3 Tips for Packing Lunch for Picky Eaters

PickyEaterBy Kayla Brown, Student Occupational Therapist, McMaster University

Brainstorming what to pack for your child’s lunch can be a tricky task, especially if he or she is a picky eater. Whether they are in daycare or 5th grade, kids do a lot of work and play during the school day, and a nutritious lunch can give them the fuel they need to help them succeed. But what do you do if your child regularly doesn’t eat the lunch you prepare for them? Below are a few tips and tricks to help you pack a lunch your fussy feeder will actually eat.

  1. Involve your child: If you left your child to their own devices, they might have chocolate pudding with a side of jellybeans for lunch every day!  However, if you work together, you can pack a lunch that makes both of you happy.  One option is to give your child a choice between two options you approve of; this way, they will feel like you have considered their ideas, and you can rest assured that they are getting the nutrition you want.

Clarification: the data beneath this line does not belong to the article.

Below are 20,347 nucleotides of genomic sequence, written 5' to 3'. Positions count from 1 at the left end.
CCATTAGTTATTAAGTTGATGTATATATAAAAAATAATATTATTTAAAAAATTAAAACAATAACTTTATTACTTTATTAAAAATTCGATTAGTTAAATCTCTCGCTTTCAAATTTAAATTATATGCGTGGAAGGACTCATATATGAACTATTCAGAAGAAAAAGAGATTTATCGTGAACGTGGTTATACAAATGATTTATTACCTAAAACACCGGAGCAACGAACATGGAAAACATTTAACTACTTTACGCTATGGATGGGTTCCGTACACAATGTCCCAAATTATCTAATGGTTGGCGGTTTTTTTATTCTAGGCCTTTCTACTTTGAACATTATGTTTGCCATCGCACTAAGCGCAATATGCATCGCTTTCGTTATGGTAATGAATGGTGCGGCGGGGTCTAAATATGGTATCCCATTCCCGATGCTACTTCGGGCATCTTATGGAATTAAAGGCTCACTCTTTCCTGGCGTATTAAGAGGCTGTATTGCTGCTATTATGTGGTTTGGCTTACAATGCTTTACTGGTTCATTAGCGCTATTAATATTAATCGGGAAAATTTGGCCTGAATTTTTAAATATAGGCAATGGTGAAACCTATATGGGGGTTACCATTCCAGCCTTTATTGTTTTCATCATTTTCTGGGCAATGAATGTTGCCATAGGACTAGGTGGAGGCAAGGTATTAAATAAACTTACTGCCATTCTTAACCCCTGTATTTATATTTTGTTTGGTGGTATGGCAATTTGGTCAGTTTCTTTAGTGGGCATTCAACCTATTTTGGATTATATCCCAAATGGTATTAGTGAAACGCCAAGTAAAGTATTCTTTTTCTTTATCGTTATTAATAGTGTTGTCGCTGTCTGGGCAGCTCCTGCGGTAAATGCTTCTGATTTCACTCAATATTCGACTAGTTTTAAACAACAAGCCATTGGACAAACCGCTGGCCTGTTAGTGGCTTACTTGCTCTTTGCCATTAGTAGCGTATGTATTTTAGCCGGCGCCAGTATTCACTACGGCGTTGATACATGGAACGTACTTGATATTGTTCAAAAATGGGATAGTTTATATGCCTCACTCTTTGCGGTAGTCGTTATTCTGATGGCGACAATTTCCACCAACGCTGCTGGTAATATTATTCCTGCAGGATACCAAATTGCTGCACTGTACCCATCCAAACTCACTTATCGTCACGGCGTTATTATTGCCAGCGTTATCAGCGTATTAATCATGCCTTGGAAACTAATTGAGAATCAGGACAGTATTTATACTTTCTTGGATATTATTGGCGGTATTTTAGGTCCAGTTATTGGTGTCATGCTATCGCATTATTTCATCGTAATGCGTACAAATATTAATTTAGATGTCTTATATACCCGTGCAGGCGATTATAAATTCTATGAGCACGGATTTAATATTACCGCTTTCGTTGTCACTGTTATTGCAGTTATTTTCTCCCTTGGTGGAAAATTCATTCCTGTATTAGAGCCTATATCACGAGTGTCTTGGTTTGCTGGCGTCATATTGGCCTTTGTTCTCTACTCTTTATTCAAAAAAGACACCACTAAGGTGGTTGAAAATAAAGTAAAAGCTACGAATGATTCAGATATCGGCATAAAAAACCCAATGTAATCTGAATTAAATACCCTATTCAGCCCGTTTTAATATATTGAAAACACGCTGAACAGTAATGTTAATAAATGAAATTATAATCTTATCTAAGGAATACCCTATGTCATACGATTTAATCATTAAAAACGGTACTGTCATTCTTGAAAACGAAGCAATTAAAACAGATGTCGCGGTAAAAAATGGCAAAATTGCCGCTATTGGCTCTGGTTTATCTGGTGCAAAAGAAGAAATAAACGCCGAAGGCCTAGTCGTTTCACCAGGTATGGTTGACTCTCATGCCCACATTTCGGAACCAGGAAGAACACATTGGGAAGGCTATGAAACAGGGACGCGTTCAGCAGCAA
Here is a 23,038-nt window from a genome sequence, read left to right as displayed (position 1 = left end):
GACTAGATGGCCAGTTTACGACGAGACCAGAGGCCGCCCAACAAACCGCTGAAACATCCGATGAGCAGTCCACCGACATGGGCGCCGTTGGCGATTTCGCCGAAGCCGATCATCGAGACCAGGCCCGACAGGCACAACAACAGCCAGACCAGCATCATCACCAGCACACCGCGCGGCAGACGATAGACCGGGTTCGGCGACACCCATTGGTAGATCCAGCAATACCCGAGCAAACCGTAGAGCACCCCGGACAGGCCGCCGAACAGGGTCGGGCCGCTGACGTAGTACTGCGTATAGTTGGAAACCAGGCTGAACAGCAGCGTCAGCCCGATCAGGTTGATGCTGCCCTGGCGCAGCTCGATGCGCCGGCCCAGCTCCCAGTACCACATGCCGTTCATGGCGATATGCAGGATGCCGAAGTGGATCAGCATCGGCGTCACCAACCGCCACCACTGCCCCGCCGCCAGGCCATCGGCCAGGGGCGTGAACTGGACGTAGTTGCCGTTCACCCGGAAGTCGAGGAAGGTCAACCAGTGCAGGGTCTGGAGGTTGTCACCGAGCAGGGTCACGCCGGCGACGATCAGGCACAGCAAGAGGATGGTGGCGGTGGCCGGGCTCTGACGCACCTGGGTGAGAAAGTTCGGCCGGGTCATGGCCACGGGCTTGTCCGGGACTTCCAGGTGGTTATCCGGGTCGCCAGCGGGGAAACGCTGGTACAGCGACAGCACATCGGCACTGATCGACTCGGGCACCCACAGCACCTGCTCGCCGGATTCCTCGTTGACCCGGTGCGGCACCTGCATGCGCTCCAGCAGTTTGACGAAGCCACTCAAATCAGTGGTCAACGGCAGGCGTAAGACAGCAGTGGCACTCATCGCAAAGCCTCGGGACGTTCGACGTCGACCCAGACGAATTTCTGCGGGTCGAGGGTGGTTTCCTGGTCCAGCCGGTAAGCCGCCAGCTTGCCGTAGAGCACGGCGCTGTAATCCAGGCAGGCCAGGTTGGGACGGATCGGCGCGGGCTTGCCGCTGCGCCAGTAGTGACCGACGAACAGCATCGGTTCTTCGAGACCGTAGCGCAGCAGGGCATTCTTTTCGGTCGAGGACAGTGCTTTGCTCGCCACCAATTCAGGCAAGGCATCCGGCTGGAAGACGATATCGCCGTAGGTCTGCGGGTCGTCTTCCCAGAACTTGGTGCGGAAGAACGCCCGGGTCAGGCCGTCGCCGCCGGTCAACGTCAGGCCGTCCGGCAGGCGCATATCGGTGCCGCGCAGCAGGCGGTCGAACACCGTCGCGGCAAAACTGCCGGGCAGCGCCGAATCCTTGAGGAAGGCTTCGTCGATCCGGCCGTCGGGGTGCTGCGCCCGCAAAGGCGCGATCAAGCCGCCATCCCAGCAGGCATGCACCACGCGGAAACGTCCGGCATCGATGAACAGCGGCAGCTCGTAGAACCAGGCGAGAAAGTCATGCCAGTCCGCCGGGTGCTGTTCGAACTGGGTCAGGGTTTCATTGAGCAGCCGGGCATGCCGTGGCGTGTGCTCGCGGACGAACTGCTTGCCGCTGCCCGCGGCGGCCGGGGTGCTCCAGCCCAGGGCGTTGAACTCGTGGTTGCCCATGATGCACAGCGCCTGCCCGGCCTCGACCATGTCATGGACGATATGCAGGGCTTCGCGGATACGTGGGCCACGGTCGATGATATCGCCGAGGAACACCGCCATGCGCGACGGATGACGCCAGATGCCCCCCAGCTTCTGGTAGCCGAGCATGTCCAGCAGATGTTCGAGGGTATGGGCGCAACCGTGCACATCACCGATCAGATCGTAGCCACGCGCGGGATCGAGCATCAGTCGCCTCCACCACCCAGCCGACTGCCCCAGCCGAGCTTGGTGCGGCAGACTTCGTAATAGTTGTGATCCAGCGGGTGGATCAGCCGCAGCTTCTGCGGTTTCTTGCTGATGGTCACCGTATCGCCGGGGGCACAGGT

2. Make food fun: Cookie cutters can be used to cut sandwiches into cool shapes.  Or, you can pack their veggies in a Tupperware container with their favorite television characters on it.  Appealing to their interests can help your youngster view lunchtime in a more positive light.
  3. One step at a time: If introducing a new food at lunch, or packing an item that isn’t a favorite, it is best to include it in small portions along with other foods you know they like. This way you know that even if they don’t eat the new food, they still have enough food to fuel their day.  Encourage them to try the new food, but let them know it’s ok if they don’t finish it. Change takes time and your child may require multiple exposures to a new food before they feel comfortable enough to give it a chance.

For tips and tricks that are individualized to your picky eater’s needs, consider contacting an occupational therapist. Canoe offers various feeding groups (Little Munchers currently offered and Monster Munchers in March) to help children make progress with foods.

 

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